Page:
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Anonymous (128.61.58.254) – 04.08.24 18:45:53
I want to see the original metroid guide!
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jonas (88.87.242.184) – 04.08.24 21:24:33
The papers for Badness 0 are so much better than the presentation suggested! Had I known, I'd just have skipped the presentation entirely. That said, here are a few comments.

In page 132 and 146, in “since mathematics does not obey the rules of project management”, the space after “mathematics” seems to be wider then the other spaces in the same line. I wonder why this is.

In the colorful chart on page 134 and 149, given that the x axis is the number of CPU threads used, what does the column labeled “00” mean? I don't care what the colors and numbers in the chart even mean, but this part somehow bothers me.

Still on page 134, in the description of that same chart that I just said seems to contradict the chart, where it says “The x axis of the graph is the number of CPU threads”, the space after “x” is too narrow.

In page 138 and 139, in text “The tt function” and “value "FixederSysLight" to the layout” and “FixederSys family.[25] Functions like b and it apply”, all of which are in lines where the spaces are spread wider than normal, the space after text typeset in FixederSys seems to be too narrow. (The space after the footnote mark also appears to be too narrow.)

In page 141 and 157, in “But it can certainly be more satsifying.”, the last word is either a typo or some pun that I don't understand.

On the same pages, re the achievement system in BoVeX, I'd like to remind you that you still haven't awarded yourself an Xbox style achievement box for completing Pac Tom level II in expert mode. I find this more jarring now that I know you still care about giving achievements.

Pages 142 and 158, re “challenge your paper's reviewers to a game of chess against a strong engine embedded within your document”. A suitable starting point for such a thing would be Óscar Toledo's nanochess from https://nanochess.org/chess.html . One of its versions runs on a 6502 CPU, which is great for this project because you can say that it's a trivial task to just get any of the thousand 6502 emulator implementations from the internet and wrap it as a BoVeX runtime primitive, but then actually spend weeks perfecting the details of a 6502 emulator that you implement on your own from scratch. I should have mentioned this back in 2019 when you wrote Elo World, but I didn't really understand your request for “easy to describe algorithms for playing chess” until you published the paper, and then it was too late.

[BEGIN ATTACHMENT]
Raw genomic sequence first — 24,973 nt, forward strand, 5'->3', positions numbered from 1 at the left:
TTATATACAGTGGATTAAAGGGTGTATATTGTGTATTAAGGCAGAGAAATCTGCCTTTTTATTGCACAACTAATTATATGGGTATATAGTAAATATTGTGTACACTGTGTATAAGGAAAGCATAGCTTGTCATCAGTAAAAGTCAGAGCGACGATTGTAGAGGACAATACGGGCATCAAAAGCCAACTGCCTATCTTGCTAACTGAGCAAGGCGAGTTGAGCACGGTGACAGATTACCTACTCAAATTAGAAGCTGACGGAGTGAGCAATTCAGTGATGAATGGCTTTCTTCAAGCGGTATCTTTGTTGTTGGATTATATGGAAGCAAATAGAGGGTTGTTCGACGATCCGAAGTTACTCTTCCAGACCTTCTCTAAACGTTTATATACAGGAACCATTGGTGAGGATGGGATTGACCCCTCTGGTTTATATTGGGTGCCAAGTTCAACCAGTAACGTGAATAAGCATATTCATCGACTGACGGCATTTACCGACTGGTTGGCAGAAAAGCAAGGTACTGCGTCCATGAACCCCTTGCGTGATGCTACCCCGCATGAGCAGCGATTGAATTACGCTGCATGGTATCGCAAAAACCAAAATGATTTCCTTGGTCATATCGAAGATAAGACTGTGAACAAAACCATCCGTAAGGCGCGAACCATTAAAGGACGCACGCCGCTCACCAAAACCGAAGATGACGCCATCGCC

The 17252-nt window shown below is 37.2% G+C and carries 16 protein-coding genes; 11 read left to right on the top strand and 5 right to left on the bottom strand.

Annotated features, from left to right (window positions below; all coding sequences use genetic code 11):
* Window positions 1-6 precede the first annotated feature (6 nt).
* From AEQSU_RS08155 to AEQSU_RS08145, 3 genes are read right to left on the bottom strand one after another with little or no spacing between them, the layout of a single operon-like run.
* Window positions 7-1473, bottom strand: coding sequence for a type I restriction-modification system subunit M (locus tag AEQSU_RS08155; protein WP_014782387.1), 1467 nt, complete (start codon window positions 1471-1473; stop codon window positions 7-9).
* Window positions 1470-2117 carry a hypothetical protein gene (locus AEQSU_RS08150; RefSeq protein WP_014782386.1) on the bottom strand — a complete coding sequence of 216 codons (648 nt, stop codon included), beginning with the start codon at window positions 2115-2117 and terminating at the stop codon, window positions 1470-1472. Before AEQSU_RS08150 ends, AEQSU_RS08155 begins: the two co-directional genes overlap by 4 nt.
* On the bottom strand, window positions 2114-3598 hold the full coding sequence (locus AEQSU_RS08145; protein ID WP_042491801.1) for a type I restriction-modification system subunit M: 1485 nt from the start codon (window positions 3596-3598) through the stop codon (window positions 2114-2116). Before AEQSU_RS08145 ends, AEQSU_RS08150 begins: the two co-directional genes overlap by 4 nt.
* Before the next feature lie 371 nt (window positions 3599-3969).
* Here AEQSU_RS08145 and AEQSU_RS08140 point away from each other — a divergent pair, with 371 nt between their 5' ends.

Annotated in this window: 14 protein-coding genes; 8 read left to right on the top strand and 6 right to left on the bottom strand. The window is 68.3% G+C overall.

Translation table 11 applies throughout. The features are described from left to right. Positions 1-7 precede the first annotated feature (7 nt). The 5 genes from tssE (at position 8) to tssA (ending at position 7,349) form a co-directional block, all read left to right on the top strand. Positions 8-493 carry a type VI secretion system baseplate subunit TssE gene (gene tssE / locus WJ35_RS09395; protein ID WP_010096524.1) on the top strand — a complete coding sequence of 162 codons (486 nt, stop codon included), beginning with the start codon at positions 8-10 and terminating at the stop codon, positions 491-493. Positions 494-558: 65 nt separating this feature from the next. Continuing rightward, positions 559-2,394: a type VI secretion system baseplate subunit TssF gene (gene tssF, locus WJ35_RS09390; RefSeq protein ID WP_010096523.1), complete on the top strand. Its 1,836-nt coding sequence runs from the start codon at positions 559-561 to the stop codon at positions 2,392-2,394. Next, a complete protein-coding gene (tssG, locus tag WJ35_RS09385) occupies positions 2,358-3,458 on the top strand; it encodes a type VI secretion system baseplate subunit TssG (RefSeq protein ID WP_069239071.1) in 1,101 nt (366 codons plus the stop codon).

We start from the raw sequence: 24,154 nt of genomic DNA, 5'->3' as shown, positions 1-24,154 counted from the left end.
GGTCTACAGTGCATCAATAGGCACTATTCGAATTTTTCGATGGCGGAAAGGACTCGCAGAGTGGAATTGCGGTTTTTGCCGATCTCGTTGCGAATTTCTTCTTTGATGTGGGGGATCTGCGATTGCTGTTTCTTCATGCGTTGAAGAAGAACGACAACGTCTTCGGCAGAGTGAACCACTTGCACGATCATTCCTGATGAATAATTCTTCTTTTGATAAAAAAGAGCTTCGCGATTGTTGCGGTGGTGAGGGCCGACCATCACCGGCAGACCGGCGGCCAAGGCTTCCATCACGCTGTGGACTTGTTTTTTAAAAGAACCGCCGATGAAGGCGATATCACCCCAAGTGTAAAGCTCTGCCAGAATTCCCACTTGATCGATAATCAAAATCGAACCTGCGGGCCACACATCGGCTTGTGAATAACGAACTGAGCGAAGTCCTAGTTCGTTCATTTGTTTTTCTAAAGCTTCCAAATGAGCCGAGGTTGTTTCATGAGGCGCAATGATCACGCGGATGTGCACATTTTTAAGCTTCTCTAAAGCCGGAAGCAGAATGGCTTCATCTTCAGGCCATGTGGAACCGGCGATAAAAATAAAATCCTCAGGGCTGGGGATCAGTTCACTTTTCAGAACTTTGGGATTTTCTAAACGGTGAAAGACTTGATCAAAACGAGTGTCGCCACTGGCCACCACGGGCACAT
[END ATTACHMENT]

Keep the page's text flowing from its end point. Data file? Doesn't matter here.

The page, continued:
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Eli Z. (138.229.159.92) – 04.12.24 14:54:47
@Anonymous The original metroid guide is in the papers' bibliography, https://gamefaqs.gamespot.com/snes/588741-super-metroid/faqs/10114.
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A.A. (108.90.228.170) – 04.17.24 14:36:04
looking forward to the video. Actually checked your "channel" to see if I had somehow missed the notification.
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Tom 7 (74.109.249.246) – 05.03.24 09:42:17
jonas: Thanks for the bug reports :) I think all the cases of extra spaces are a known problem where certain constructs (often it's a comment) result in adjacent text nodes that don't get fused. It's surprisingly hard to fix well, since the right fix would be to finish the somewhat delicate hand-written bytecode that concatenates layout nodes. I just ran out of time to get that done before the deadline, although since the deadline I've rewritten that part of the compiler so that it's not as bad to hand-write bytecode, so I plan to fix this one soon. The spaces burn my eyes too!

Regarding the ones where space seems too narrow, sometimes this is apparently the actual metrics for Palatino italics when mixed with roman (but I agree it looks bad and should be tweaked). Other times it is a consequence of hacks (in the paper's code) to work around the problem (with the language implementation) described above. Most should be fixable. Of course I absolutely deserve to be taken to task on these things.

Fixed the typo! It's a miracle if that's the only one, since I didn't have any spell checking support!

Colorful graph: Yeah, this is described imprecisely. 00 actually means 1 thread, and 01 means 2 threads, and so on. I just looked and the data are correct, but I didn't do the +1 when generating the image. It's fixed in case I regenerate that.


Others: Thank you for your enthusiasm! There is a video coming. I have essentially all the content now and I am still alive.